Only negative is city mpg is 26. I will average 30 on road trips.

I had a 2013 fit before this. Really nice car. People would tailgate a lot in that farm not at all in my Scion. The Scion feels safe than my fit. Not as fun around the city and I like hwy driving better in my Scion.

They also made a Scion iM is now the Toyota Corolla I believe. If you find one w a Scion badge itís the exact car but will be cheaper than the Toyota version. 


Sailor Sam

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Re: Advice on a Car Purchase
« Reply #3 on: October 07, 2018, 09:25:07 PM »
Hey Ho, @marie123. Are you JAG DCO? I'm USCG O-4, just about to get my 12 year longevity raise.

I have no great answer for cars, because (shame, shame) I just buy new ones. But I'm going to push you towards a better understanding of your retirement contributions. I susect you're putting 20% base pay into the TSP, which is a 401(k) equivalent, not a IRA equivalent.

I really encourage you to visit tsp.gov, and figure out your login. Once you've got the info, login and check your allocation. The automatic allocation for those who don't choose otherwise is the G fund, which won't earn you much more than a plug nickle in gains.

How many YOS? If you're under 8-ish the. Go, go, go opt into the Blended Retirement System. Free money!

Let me know if you need help. I'm an XO.  This stuff is what i do, and I'm damn good. Also, check out @Nords stuff. He's our ambassador, and will never steer you wrong.

marie123

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Re: Advice on a Car Purchase
« Reply #4 on: October 07, 2018, 10:20:09 PM »
Thank you all for your help.  I did login before and change it to different funds.  I think I did fifty percent a fund based on the US stock market and another fund based on the international stock market.  I'm pretty sure I changed it to a roth IRA as well.  It was a confusing process though!! Could you tell me how to make sure it is a Roth IRA? I will check out his posts.  Thank you!!
« Last Edit: October 07, 2018, 10:21:50 PM by marie123 »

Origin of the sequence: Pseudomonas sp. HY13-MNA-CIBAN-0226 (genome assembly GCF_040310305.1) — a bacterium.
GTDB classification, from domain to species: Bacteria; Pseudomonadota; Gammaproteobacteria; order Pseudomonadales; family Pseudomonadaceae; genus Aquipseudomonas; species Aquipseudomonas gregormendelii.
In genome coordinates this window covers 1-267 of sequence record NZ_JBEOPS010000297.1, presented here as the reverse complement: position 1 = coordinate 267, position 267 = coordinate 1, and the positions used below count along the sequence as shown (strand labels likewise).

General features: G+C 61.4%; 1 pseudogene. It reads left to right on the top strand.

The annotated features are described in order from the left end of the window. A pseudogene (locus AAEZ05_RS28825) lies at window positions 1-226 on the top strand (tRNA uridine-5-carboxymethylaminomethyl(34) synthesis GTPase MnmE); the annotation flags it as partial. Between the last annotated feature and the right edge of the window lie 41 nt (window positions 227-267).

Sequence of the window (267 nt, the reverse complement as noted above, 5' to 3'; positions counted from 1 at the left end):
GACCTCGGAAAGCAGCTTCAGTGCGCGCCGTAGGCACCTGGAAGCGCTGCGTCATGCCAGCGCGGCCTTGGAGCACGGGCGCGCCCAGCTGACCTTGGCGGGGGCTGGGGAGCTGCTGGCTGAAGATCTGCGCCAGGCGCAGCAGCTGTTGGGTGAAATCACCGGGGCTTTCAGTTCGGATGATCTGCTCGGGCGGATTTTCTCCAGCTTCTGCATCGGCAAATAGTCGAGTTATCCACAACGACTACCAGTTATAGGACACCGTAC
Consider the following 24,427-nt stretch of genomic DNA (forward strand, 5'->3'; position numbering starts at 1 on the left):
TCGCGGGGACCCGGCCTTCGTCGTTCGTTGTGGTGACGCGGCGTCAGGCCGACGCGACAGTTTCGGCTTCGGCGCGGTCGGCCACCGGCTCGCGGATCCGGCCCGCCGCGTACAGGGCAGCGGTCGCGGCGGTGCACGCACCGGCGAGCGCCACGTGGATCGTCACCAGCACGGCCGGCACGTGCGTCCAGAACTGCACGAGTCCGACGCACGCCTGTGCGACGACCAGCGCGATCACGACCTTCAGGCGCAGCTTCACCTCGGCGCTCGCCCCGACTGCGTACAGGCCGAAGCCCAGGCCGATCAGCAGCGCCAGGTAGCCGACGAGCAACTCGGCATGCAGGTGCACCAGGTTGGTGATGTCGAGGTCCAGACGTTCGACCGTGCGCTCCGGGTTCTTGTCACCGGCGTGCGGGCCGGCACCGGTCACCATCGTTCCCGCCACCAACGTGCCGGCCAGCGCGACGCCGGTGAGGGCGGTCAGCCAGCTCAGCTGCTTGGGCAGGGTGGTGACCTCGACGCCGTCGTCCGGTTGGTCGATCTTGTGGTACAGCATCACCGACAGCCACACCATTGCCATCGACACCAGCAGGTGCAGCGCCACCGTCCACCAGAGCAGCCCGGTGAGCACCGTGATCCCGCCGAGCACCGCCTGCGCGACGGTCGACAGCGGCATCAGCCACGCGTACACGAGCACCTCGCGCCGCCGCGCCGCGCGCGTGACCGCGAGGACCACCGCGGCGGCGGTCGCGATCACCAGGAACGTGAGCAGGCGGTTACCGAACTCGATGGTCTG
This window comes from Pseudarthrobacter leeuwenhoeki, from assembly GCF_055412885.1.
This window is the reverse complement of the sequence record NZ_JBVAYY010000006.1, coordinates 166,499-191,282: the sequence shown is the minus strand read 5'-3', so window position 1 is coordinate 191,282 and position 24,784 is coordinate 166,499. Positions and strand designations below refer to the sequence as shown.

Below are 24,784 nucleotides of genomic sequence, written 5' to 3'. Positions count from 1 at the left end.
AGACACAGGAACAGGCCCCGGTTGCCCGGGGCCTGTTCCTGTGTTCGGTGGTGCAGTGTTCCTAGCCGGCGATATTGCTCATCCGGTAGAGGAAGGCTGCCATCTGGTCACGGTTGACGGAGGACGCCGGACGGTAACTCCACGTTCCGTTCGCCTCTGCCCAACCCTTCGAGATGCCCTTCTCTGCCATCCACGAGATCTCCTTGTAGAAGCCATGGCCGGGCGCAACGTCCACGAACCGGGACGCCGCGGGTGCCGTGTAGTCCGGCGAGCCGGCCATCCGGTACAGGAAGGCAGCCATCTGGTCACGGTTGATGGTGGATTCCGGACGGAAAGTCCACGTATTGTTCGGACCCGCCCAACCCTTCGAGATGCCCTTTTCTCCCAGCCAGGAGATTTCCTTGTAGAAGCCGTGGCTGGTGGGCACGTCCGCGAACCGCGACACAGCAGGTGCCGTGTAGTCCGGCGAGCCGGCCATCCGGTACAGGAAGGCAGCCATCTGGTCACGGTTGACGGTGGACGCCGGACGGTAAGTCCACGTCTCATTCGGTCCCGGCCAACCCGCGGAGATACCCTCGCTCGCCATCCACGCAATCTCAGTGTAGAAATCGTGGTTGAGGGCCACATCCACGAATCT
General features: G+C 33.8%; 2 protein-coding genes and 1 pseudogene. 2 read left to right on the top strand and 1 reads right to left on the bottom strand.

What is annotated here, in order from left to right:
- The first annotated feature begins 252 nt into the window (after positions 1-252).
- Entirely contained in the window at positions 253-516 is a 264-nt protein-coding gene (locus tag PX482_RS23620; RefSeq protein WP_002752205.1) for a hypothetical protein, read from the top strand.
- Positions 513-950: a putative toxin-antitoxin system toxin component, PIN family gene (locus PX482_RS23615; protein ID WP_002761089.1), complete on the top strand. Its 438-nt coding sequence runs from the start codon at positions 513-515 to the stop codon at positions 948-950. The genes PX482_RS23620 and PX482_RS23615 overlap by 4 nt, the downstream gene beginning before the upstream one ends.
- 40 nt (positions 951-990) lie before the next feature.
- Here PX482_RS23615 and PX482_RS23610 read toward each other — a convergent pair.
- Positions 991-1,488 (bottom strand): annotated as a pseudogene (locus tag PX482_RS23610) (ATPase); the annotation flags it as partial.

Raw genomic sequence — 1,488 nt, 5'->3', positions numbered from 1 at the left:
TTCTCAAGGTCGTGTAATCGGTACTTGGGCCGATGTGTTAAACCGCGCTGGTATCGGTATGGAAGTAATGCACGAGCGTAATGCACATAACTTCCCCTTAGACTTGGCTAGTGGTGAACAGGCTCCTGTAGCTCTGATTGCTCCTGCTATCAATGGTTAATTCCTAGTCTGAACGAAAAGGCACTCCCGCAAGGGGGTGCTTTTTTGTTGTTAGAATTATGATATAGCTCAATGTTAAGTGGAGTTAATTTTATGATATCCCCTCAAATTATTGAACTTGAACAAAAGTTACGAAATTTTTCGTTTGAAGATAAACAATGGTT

BuildingFrugalHabits

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Re: Advice on a Car Purchase
« Reply #5 on: October 08, 2018, 09:21:54 AM »
I would test drive and then decide.  I heard a lot of good things about the Fit and we drove one a absolutely hated it.  Road noise and finish made the car feel cheap vs the crosstrek which we also looked at.  I would highly recommend a Prius for it's efficiency, quality and reliability.  Ours is 12 years old and has not needed anything beyond oil and filter changes yet.  It's my primary mode of transportation to the ski areas in the winter with a second set of wheels and blizzak snow tires.  The other car to consider would be the Volt or a Leaf if your state offers rebates on those. 

Dave1442397

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Re: Advice on a Car Purchase
« Reply #6 on: October 08, 2018, 12:17:32 PM »
I'll second a test drive, especially on the Fit. I think it's a great car for shorter trips, but it would drive me insane on long highway drives.

Instead of the Fit, maybe check out the Honda HR-V. The EX trim level (starts at $23,700 and above have the following safety options:

Collision Mitigation Braking Systemô (CMBSô)*
Road Departure Mitigation System (RDM)*
Adaptive Cruise Control (ACC)*
Lane Keeping Assist System (LKAS)*

galliver

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Re: Advice on a Car Purchase
« Reply #7 on: October 08, 2018, 12:53:45 PM »
I would test drive and then decide.  I heard a lot of good things about the Fit and we drove one a absolutely hated it.  Road noise and finish made the car feel cheap vs the crosstrek which we also looked at.  I would highly recommend a Prius for it's efficiency, quality and reliability.  Ours is 12 years old and has not needed anything beyond oil and filter changes yet.  It's my primary mode of transportation to the ski areas in the winter with a second set of wheels and blizzak snow tires.  The other car to consider would be the Volt or a Leaf if your state offers rebates on those.

This was my experience with the Fit as well. We ended up choosing the Crosstrek, actually. A few years ago, so not the current model with the special drive features, etc. It's not the most frugal car...you can definitely find better MPG without AWD, better aerodynamics without the higher suspension, models with more history that you can get (more) used, Priuses. But dang if I don't love the cargo space (fit a full size futon mattress in there once, with 2 big suitcases), taking it on dinky dirt roads in the mountains/desert, the smoothness of CVT, that it depreciates at like $1k/year. And heated seats were standard... The people I've known with Subarus have driven them into the ground well after 200k mi, so I've high expectations of its reliability...